Fluorouracil (5-FU), sold under the brand name Adrucil among others, is a cytotoxic chemotherapy medication used to treat cancer. By intravenous injection it is used for treatment of colorectal cancer, oesophageal cancer, stomach cancer, pancreatic cancer, breast cancer, and cervical cancer. As a cream it is used for actinic keratosis, basal cell carcinoma, and skin warts.
|Trade names||Adrucil, Carac, Efudex, Efudix, others|
|IV (infusion or bolus) and topical|
|Bioavailability||28 to 100%|
|Protein binding||8 to 12%|
|Metabolism||Intracellular and liver (CYP-mediated)|
|Elimination half-life||16 minutes|
|CompTox Dashboard (EPA)|
|Chemical and physical data|
|Molar mass||130.078 g·mol−1|
|3D model (JSmol)|
|Melting point||282–283 °C (540–541 °F)|
Side effects of use by injection are common. They may include inflammation of the mouth, loss of appetite, low blood cell counts, hair loss, and inflammation of the skin. When used as a cream, irritation at the site of application usually occurs. Use of either form in pregnancy may harm the baby. Fluorouracil is in the antimetabolite and pyrimidine analog families of medications. How it works is not entirely clear but believed to involve blocking the action of thymidylate synthase and thus stopping the production of DNA.
Fluorouracil was patented in 1956 and came into medical use in 1962. It is on the World Health Organization's List of Essential Medicines.
Fluorouracil has been given systemically for anal, breast, colorectal, oesophageal, stomach, pancreatic and skin cancers (especially head and neck cancers). It has also been given topically (on the skin) for actinic keratoses, skin cancers and Bowen's disease and as eye drops for treatment of ocular surface squamous neoplasia. Other uses include ocular injections into a previously created trabeculectomy bleb to inhibit healing and cause scarring of tissue, thus allowing adequate aqueous humor flow to reduce intraocular pressure.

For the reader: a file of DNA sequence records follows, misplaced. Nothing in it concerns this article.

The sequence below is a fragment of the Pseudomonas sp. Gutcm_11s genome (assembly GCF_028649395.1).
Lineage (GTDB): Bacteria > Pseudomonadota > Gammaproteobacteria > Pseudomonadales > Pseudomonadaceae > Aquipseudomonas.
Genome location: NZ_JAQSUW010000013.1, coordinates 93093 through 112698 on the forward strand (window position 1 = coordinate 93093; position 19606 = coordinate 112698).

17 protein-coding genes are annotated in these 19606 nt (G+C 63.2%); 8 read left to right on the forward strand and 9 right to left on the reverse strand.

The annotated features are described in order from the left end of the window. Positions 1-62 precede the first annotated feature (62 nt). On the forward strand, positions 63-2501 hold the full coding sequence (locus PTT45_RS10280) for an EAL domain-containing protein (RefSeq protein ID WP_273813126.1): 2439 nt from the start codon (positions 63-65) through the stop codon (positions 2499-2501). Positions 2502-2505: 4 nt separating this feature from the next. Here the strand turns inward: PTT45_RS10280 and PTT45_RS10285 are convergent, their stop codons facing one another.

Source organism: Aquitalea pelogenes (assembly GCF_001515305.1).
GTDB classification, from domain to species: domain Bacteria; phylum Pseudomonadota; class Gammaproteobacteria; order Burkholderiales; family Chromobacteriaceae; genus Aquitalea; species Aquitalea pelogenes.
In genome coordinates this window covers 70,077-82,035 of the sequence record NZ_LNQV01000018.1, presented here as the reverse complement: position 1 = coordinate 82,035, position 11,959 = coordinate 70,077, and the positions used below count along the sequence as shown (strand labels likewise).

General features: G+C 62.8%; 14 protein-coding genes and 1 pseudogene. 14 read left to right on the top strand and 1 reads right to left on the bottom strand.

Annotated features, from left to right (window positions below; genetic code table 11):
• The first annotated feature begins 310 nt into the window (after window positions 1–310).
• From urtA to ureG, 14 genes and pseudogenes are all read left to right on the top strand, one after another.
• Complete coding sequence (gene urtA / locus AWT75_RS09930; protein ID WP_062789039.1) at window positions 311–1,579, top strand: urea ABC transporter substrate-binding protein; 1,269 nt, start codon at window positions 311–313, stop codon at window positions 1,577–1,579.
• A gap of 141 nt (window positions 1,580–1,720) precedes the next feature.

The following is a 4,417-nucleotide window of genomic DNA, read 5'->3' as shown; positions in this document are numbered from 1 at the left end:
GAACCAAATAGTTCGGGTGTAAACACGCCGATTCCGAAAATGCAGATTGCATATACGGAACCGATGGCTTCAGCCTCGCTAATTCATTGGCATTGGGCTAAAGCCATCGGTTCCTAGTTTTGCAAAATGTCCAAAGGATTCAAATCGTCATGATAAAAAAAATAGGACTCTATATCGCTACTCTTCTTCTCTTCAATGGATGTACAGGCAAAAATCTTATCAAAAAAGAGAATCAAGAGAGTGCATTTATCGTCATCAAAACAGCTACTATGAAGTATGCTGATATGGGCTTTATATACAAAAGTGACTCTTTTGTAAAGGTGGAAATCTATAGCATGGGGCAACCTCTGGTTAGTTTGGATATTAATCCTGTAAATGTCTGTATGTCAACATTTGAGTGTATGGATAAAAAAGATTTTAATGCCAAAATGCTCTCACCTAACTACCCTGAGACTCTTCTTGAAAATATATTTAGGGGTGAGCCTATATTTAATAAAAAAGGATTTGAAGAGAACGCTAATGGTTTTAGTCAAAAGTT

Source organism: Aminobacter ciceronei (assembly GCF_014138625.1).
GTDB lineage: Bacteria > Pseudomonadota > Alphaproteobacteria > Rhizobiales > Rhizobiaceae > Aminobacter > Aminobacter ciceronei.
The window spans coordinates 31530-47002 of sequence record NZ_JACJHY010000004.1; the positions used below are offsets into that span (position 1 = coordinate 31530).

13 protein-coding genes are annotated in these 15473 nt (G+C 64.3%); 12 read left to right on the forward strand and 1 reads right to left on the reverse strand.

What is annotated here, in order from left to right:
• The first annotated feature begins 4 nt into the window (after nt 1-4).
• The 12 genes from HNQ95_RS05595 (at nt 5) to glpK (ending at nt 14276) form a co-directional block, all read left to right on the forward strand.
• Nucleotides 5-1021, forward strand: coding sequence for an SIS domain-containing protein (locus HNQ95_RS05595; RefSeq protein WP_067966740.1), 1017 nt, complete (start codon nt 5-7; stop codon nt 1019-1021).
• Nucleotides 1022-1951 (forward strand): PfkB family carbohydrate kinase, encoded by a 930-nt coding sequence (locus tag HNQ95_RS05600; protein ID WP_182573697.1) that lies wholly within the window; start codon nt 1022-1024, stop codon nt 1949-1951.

Fluorouracil is contraindicated in patients who are severely debilitated and in patients with bone marrow suppression due to either radiotherapy or chemotherapy. It is likewise contraindicated in pregnant or breastfeeding women. It should also be avoided in patients who do not have malignant illnesses.
During systemic useEdit
Common (> 1% frequency):
- Diarrhea (see below for details)
- Myelosuppression (see below for details)
- Alopecia (hair loss)
- Hand-foot syndrome
- Maculopapular eruption
- Cardiotoxicity (see below for details)
- Persistent hiccups
- Mood disorders (irritability, anxiety, depression)
Uncommon (0.1–1% frequency):
Rare (< 0.1% frequency):
- Allergic reactions
- Fever without signs of infection
Diarrhea is severe and may be dose-limiting and is exacerbated by co-treatment with calcium folinate. Neutropenia tends to peak about 9–14 days after beginning treatment. Thrombocytopenia tends to peak about 7–17 days after the beginning of treatment and tends to recover about 10 days after its peak. Cardiotoxicity is a fairly common side effect, but usually this cardiotoxicity is just angina or symptoms associated with coronary artery spasm, but in about 0.55% of those receiving the drug will develop life-threatening cardiotoxicity. Life-threatening cardiotoxicity includes: arrhythmias, ventricular tachycardia and cardiac arrest, secondary to transmural ischaemia.
During topical useEdit
Common (> 1% frequency):
- Local pain
Uncommon (0.1–1% frequency):
- hyper- or hypopigmentation
The United States package insert warns that acute cerebellar syndrome has been observed following injection of fluorouracil and may persist after cessation of treatment. Symptoms include ataxia, nystagmus, and dysmetria.